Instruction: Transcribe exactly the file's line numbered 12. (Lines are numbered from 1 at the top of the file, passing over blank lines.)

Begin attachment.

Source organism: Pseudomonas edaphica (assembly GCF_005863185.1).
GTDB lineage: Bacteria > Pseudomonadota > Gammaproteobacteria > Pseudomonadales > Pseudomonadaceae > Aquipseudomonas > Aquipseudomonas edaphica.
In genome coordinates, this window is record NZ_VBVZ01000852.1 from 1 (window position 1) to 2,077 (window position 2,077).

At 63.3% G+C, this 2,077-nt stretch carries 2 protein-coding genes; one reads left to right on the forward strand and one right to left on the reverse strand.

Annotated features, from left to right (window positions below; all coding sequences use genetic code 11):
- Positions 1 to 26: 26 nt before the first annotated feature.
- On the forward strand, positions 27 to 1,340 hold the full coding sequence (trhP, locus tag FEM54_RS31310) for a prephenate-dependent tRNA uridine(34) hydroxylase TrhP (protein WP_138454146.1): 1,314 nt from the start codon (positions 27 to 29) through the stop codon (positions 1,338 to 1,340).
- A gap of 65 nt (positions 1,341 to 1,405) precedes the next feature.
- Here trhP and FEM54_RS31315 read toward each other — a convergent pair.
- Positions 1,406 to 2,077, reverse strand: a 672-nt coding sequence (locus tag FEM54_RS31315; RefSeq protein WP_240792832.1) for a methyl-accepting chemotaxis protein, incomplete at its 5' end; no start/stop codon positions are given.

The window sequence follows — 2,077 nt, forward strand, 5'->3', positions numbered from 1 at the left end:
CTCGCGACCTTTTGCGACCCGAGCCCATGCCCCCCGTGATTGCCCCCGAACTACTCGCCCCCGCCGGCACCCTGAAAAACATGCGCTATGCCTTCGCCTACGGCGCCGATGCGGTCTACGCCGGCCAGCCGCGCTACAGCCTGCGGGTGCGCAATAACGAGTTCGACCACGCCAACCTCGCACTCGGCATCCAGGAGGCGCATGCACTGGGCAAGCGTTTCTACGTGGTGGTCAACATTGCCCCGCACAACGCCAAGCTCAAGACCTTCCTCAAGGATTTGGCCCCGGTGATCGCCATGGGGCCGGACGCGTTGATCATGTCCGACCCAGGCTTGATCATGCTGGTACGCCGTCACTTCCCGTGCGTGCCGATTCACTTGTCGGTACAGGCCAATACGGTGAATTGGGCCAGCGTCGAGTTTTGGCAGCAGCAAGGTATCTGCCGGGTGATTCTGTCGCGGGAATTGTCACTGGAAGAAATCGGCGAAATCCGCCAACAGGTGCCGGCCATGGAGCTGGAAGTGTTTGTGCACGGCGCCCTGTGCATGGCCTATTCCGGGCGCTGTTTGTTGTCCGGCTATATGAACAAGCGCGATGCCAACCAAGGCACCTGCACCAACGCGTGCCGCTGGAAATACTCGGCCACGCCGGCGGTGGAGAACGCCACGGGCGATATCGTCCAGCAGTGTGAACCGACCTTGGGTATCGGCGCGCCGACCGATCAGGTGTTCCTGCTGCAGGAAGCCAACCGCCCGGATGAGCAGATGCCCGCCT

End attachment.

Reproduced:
CTCGCGACCTTTTGCGACCCGAGCCCATGCCCCCCGTGATTGCCCCCGAACTACTCGCCCCCGCCGGCACCCTGAAAAACATGCGCTATGCCTTCGCCTACGGCGCCGATGCGGTCTACGCCGGCCAGCCGCGCTACAGCCTGCGGGTGCGCAATAACGAGTTCGACCACGCCAACCTCGCACTCGGCATCCAGGAGGCGCATGCACTGGGCAAGCGTTTCTACGTGGTGGTCAACATTGCCCCGCACAACGCCAAGCTCAAGACCTTCCTCAAGGATTTGGCCCCGGTGATCGCCATGGGGCCGGACGCGTTGATCATGTCCGACCCAGGCTTGATCATGCTGGTACGCCGTCACTTCCCGTGCGTGCCGATTCACTTGTCGGTACAGGCCAATACGGTGAATTGGGCCAGCGTCGAGTTTTGGCAGCAGCAAGGTATCTGCCGGGTGATTCTGTCGCGGGAATTGTCACTGGAAGAAATCGGCGAAATCCGCCAACAGGTGCCGGCCATGGAGCTGGAAGTGTTTGTGCACGGCGCCCTGTGCATGGCCTATTCCGGGCGCTGTTTGTTGTCCGGCTATATGAACAAGCGCGATGCCAACCAAGGCACCTGCACCAACGCGTGCCGCTGGAAATACTCGGCCACGCCGGCGGTGGAGAACGCCACGGGCGATATCGTCCAGCAGTGTGAACCGACCTTGGGTATCGGCGCGCCGACCGATCAGGTGTTCCTGCTGCAGGAAGCCAACCGCCCGGATGAGCAGATGCCCGCCT